I COULD'VE HAD ALL three of them," Adam says, his voice weak and frail but somehow still filled with adrenaline-fueled enthusiasm and excitement. "I didn't need your help. I'd have been perfectly fine if you hadn't come back-"

"Sure you would," I interrupt. "You're full of shit, do you know that?"

"You're the one who's full of shit." He laughs. "You were the one hiding up a ladder!"

"I wasn't hiding-"

He coughs and laughs again, showering his bare chest with speckles of blood. There's no two ways about it, he's on his way out. His breathing is increasingly shallow and uneven. He was already severely weakened by the injuries inflicted by his dad and the subsequent untreated infections, and the brutal beating he took this morning did more than enough damage to push his broken body into total submission. He's covered in bruises and swellings. He's hardly moved in hours, and his condition is continuing to steadily worsen.

It's another swelteringly hot day. The air is dry, and the relentless heat makes the smell of thousands of badly decayed corpses even harder to stomach. The insect population is flourishing. It's hard to take a breath without sucking in a lungful of buzzing little fuckers. We're not heading into town until after dark, so there's nothing to do for the next few hours except try to relax and ready myself for the next fight.

"Need a drink," Adam gasps. I grab a half-empty plastic bottle of water and hold it up to his chapped lips. He tries to swallow, but most of it runs down his chin. He coughs again and winces with sudden pain, but he doesn't complain. Unbelievably, he's still fired up by the rush of battle. Poor bastard's completely oblivious to the fact he'll probably be dead before the morning.

"Next time," he says, every word an effort, "I'm gonna aim straight for the head, know what I'm saying?"

I nod. I don't have the heart to tell him there's not going to be a next time.

"I know," I lie.

"See," he continues, trying to prop himself up on his elbows but immediately dropping back down again, "they'll look at me and think that because my arm and leg are fucked, I'll be a pushover. But they'll be wrong..."

His eyelids flutter closed, and just for a second I think he's gone. I reach out to check his pulse, but he bats me away when I touch his skin and mumbles something unintelligible. He's like an animal, blissfully unaware of his own mortality, convinced he's going to go on and on and on. In a way I can't help but envy his ignorance. He fades into unconsciousness.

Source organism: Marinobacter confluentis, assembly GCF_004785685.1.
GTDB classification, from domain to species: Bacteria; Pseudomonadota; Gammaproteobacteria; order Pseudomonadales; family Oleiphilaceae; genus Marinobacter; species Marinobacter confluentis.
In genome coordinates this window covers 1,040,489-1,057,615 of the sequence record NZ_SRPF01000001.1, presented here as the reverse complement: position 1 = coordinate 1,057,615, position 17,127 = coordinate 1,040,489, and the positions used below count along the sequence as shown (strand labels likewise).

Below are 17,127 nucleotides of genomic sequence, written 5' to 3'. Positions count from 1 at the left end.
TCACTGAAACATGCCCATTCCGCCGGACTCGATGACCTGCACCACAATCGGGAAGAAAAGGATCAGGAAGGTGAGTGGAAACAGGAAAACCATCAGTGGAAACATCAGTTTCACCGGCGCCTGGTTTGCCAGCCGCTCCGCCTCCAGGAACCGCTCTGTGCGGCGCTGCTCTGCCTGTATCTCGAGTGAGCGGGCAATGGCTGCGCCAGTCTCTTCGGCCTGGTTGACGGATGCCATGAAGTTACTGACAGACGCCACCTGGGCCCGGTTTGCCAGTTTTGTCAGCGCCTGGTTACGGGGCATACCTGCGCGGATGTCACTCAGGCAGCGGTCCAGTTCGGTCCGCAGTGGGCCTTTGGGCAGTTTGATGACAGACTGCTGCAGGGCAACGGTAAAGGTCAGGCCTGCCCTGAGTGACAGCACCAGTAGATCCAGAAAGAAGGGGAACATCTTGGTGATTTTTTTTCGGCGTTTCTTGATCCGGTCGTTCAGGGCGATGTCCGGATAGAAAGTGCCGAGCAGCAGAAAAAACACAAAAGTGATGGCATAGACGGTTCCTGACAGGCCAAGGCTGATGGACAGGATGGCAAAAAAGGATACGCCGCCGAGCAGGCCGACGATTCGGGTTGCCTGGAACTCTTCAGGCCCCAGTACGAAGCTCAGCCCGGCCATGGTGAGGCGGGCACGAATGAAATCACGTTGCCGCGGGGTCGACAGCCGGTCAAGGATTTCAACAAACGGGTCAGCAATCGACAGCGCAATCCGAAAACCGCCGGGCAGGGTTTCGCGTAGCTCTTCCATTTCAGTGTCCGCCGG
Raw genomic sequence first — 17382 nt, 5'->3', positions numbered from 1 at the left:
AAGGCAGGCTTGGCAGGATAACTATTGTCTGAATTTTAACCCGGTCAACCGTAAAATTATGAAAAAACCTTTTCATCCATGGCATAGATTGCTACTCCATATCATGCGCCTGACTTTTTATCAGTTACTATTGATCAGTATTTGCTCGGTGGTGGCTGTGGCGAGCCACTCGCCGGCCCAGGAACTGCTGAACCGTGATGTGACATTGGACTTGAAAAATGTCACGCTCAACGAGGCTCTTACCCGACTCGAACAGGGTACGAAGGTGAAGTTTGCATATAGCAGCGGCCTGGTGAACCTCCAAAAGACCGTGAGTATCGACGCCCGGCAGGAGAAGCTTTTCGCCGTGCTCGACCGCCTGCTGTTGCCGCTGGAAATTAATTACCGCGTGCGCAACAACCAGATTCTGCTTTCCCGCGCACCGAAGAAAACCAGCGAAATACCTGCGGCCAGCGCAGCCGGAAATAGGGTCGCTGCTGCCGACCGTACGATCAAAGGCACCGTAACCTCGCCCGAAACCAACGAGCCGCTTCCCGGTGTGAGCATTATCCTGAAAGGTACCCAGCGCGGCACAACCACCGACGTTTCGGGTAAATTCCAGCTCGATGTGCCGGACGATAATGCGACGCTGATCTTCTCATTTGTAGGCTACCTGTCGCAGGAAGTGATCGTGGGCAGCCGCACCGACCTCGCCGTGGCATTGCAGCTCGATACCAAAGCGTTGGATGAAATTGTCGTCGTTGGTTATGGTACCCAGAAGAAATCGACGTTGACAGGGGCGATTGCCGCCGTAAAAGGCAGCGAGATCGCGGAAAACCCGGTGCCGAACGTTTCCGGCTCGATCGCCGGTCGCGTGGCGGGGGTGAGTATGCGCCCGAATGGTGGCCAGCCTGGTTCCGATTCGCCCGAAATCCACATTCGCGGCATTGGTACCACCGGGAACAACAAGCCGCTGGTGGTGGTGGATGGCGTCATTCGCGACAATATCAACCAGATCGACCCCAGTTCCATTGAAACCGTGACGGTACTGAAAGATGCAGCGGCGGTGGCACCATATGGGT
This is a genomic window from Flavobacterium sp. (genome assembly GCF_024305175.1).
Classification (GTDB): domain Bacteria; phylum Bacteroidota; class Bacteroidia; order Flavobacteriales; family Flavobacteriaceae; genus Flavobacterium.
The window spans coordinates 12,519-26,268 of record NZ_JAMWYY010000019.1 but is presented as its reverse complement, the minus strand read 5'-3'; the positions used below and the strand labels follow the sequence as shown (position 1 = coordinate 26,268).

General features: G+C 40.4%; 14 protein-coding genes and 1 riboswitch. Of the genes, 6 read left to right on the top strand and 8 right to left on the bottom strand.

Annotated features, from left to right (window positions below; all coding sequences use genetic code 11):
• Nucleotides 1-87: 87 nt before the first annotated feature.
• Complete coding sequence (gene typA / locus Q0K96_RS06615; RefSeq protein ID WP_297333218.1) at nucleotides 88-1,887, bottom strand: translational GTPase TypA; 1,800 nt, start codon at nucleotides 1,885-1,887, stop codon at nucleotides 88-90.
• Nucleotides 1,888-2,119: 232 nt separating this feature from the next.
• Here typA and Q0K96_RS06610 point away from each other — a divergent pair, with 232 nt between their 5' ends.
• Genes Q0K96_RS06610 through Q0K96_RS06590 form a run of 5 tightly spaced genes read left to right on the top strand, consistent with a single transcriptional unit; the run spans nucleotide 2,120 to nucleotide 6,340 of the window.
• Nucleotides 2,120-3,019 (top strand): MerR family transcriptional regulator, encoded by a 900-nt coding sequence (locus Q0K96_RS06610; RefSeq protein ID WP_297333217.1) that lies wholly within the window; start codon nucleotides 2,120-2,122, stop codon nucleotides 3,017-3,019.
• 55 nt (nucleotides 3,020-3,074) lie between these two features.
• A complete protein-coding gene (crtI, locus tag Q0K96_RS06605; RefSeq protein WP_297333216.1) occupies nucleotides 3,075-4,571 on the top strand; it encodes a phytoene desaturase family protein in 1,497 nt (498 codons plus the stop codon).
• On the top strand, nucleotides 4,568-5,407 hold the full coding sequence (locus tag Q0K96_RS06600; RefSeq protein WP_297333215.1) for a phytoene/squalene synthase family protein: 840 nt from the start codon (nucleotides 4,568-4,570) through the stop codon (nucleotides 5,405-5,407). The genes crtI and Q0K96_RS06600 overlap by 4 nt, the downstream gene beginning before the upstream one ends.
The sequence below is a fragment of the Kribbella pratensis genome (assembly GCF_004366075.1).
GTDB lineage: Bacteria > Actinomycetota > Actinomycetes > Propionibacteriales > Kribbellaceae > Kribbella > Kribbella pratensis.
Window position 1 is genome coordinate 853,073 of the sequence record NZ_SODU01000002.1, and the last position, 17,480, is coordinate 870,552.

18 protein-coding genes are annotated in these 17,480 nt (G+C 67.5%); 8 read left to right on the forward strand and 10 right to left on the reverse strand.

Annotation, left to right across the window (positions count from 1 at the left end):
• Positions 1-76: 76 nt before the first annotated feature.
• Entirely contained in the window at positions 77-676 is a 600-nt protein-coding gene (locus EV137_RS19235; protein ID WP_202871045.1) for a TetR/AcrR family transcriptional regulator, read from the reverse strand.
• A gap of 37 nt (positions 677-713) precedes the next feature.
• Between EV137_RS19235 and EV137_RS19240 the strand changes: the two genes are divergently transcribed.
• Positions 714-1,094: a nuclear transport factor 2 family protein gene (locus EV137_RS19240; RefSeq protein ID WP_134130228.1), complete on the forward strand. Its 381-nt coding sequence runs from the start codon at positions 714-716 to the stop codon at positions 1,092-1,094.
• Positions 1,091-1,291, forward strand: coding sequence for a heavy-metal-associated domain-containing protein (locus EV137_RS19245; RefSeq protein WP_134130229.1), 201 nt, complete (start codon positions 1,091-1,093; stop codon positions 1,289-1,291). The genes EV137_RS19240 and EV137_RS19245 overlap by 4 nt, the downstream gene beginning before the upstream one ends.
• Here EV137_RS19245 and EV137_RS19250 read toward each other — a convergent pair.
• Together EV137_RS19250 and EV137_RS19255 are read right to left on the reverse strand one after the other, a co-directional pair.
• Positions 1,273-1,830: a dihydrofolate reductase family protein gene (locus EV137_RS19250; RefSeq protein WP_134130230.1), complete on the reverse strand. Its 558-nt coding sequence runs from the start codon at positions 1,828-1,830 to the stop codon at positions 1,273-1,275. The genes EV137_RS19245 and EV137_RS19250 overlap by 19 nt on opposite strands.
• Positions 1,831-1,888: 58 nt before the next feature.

"He dead?" a woman asks, her voice uncomfortably loud. I stand up and try to usher her away from Adam, but she stands her ground. Her name's Julia. She's coordinating the group of us heading out, and, from what I've heard from some of the others, she's a hard bitch who doesn't stand for any bullshit. She has a strong Irish lilt to her voice, and I can't help thinking of the IRA and the Troubles when she speaks. It's wrong of me, but who cares. Equality, diversity, and political correctness are all things of the past now, condemned to history by the Hate-the great leveler. All the name-calling, insults, and discriminatory language we used to avoid using have lost their impact now.

"Not yet. He's still hanging on."

She nods, her stern face devoid of any emotion. "There's more food in the van. Make sure you eat before you leave. Don't know when you'll get the chance again."

What with the heat, the flies, and the smell, the last thing I want is more food.

"Poor bastard," I say quietly. "Just look at the state of him."

Now that I've taken a step back from Adam I can see just how bad his condition really is. He has open, weeping wounds all over his body, and his shattered bones haven't been properly looked at since his father first broke them. It makes me feel uneasy; this is a harsh and unforgiving world we're suddenly all living in. This man is going to die before the day is done, but none of his wounds are truly life-threatening. The medicine, the expertise, and the means to save him exist, but they're all out of reach. Julia seems to second-guess what I'm thinking with uncomfortable accuracy.

"Don't bother beating yourself up about it," she says. "There's no point. Face facts, he's useless to anyone like this."

"I know, but-"

"But nothing. We don't have time to waste patching up people like this who aren't going to be able to fight again. It'd take him months to recover, and even then he'll still be next to no good. And who's going to look after him? We don't have the people to spare. Right now there's no such thing as doctors and nurses and surgeons and the like. At the end of the day we're all fighters, and that's all there is to it."

I feel like I should protest, that I should try to say something in defense of my fallen friend and fight in his corner, but I know there's no point. She's right. Christ, it was only this morning that I was thinking about walking out on him anyway.

"A fighter who can't fight," she continues, preaching at me, "is just a corpse. If you want to do something to help him, then find yourself a gun and put a bullet in his head."

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